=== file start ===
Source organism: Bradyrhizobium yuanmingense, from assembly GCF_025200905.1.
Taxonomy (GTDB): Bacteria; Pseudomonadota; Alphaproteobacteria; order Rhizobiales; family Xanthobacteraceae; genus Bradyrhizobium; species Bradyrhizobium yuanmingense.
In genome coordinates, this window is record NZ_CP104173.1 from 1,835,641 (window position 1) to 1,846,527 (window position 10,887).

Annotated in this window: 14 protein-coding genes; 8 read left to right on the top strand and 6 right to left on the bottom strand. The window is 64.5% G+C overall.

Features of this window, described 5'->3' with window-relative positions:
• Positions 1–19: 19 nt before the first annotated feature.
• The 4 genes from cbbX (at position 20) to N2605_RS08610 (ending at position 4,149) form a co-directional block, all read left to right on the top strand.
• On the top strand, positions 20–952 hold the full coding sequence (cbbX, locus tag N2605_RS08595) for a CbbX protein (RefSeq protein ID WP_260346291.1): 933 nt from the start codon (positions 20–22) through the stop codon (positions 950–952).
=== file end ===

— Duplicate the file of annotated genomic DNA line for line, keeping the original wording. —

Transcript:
Source organism: Bradyrhizobium yuanmingense, from assembly GCF_025200905.1.
Taxonomy (GTDB): Bacteria; Pseudomonadota; Alphaproteobacteria; order Rhizobiales; family Xanthobacteraceae; genus Bradyrhizobium; species Bradyrhizobium yuanmingense.
In genome coordinates, this window is record NZ_CP104173.1 from 1,835,641 (window position 1) to 1,846,527 (window position 10,887).

Annotated in this window: 14 protein-coding genes; 8 read left to right on the top strand and 6 right to left on the bottom strand. The window is 64.5% G+C overall.

Features of this window, described 5'->3' with window-relative positions:
• Positions 1–19: 19 nt before the first annotated feature.
• The 4 genes from cbbX (at position 20) to N2605_RS08610 (ending at position 4,149) form a co-directional block, all read left to right on the top strand.
• On the top strand, positions 20–952 hold the full coding sequence (cbbX, locus tag N2605_RS08595) for a CbbX protein (RefSeq protein ID WP_260346291.1): 933 nt from the start codon (positions 20–22) through the stop codon (positions 950–952).